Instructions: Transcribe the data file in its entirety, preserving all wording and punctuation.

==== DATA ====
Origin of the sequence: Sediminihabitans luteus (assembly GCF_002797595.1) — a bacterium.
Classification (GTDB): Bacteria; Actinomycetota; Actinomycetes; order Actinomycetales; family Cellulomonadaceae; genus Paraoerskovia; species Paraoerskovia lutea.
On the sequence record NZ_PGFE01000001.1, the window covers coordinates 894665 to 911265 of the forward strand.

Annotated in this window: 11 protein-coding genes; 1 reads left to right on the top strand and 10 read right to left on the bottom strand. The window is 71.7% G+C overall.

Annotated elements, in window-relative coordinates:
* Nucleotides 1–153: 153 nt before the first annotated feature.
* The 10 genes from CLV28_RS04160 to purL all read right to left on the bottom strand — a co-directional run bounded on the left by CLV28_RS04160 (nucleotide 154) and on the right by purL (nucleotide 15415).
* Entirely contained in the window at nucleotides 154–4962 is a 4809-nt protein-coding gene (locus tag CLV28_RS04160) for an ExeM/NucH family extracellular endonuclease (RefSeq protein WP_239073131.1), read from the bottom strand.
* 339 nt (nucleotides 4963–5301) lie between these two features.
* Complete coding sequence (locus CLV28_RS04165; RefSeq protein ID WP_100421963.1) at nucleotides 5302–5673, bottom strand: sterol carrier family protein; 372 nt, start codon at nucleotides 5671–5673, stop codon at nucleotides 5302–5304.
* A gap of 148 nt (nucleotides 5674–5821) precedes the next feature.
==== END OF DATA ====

Origin of the sequence: Sediminihabitans luteus (assembly GCF_002797595.1) — a bacterium.
Classification (GTDB): Bacteria; Actinomycetota; Actinomycetes; order Actinomycetales; family Cellulomonadaceae; genus Paraoerskovia; species Paraoerskovia lutea.
On the sequence record NZ_PGFE01000001.1, the window covers coordinates 894665 to 911265 of the forward strand.

Annotated in this window: 11 protein-coding genes; 1 reads left to right on the top strand and 10 read right to left on the bottom strand. The window is 71.7% G+C overall.

Annotated elements, in window-relative coordinates:
* Nucleotides 1–153: 153 nt before the first annotated feature.
* The 10 genes from CLV28_RS04160 to purL all read right to left on the bottom strand — a co-directional run bounded on the left by CLV28_RS04160 (nucleotide 154) and on the right by purL (nucleotide 15415).
* Entirely contained in the window at nucleotides 154–4962 is a 4809-nt protein-coding gene (locus tag CLV28_RS04160) for an ExeM/NucH family extracellular endonuclease (RefSeq protein WP_239073131.1), read from the bottom strand.
* 339 nt (nucleotides 4963–5301) lie between these two features.
* Complete coding sequence (locus CLV28_RS04165; RefSeq protein ID WP_100421963.1) at nucleotides 5302–5673, bottom strand: sterol carrier family protein; 372 nt, start codon at nucleotides 5671–5673, stop codon at nucleotides 5302–5304.
* A gap of 148 nt (nucleotides 5674–5821) precedes the next feature.